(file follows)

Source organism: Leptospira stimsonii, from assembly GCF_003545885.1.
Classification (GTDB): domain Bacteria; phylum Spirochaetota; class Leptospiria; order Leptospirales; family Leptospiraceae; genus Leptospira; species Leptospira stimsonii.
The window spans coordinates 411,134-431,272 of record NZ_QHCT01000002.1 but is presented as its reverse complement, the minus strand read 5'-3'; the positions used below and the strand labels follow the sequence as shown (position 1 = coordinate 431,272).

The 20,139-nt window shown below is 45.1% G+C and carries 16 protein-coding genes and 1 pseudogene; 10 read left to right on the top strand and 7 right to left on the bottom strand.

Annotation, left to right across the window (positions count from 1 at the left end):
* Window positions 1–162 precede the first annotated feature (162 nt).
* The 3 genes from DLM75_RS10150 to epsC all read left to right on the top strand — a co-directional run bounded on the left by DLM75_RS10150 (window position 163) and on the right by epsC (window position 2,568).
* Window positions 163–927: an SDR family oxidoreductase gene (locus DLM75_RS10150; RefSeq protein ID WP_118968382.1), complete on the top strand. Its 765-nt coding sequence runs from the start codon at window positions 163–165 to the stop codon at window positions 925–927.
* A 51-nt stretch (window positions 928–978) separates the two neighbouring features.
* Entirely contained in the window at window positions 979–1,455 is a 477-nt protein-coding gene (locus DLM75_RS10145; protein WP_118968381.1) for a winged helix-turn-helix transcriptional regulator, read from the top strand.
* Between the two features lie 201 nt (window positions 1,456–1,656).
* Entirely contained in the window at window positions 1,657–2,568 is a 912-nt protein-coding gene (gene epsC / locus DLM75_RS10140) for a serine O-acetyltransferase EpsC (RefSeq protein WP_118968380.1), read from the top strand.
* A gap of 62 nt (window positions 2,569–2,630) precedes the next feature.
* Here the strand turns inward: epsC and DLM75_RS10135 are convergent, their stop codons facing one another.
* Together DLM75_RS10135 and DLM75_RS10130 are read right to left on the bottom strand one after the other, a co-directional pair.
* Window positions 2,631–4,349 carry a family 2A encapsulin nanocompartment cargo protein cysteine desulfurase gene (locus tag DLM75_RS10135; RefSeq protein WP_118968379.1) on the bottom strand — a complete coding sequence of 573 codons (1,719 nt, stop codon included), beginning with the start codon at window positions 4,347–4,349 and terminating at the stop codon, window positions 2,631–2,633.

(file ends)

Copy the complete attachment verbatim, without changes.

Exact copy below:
Source organism: Leptospira stimsonii, from assembly GCF_003545885.1.
Classification (GTDB): domain Bacteria; phylum Spirochaetota; class Leptospiria; order Leptospirales; family Leptospiraceae; genus Leptospira; species Leptospira stimsonii.
The window spans coordinates 411,134-431,272 of record NZ_QHCT01000002.1 but is presented as its reverse complement, the minus strand read 5'-3'; the positions used below and the strand labels follow the sequence as shown (position 1 = coordinate 431,272).

The 20,139-nt window shown below is 45.1% G+C and carries 16 protein-coding genes and 1 pseudogene; 10 read left to right on the top strand and 7 right to left on the bottom strand.

Annotation, left to right across the window (positions count from 1 at the left end):
* Window positions 1–162 precede the first annotated feature (162 nt).
* The 3 genes from DLM75_RS10150 to epsC all read left to right on the top strand — a co-directional run bounded on the left by DLM75_RS10150 (window position 163) and on the right by epsC (window position 2,568).
* Window positions 163–927: an SDR family oxidoreductase gene (locus DLM75_RS10150; RefSeq protein ID WP_118968382.1), complete on the top strand. Its 765-nt coding sequence runs from the start codon at window positions 163–165 to the stop codon at window positions 925–927.
* A 51-nt stretch (window positions 928–978) separates the two neighbouring features.
* Entirely contained in the window at window positions 979–1,455 is a 477-nt protein-coding gene (locus DLM75_RS10145; protein WP_118968381.1) for a winged helix-turn-helix transcriptional regulator, read from the top strand.
* Between the two features lie 201 nt (window positions 1,456–1,656).
* Entirely contained in the window at window positions 1,657–2,568 is a 912-nt protein-coding gene (gene epsC / locus DLM75_RS10140) for a serine O-acetyltransferase EpsC (RefSeq protein WP_118968380.1), read from the top strand.
* A gap of 62 nt (window positions 2,569–2,630) precedes the next feature.
* Here the strand turns inward: epsC and DLM75_RS10135 are convergent, their stop codons facing one another.
* Together DLM75_RS10135 and DLM75_RS10130 are read right to left on the bottom strand one after the other, a co-directional pair.
* Window positions 2,631–4,349 carry a family 2A encapsulin nanocompartment cargo protein cysteine desulfurase gene (locus tag DLM75_RS10135; RefSeq protein WP_118968379.1) on the bottom strand — a complete coding sequence of 573 codons (1,719 nt, stop codon included), beginning with the start codon at window positions 4,347–4,349 and terminating at the stop codon, window positions 2,631–2,633.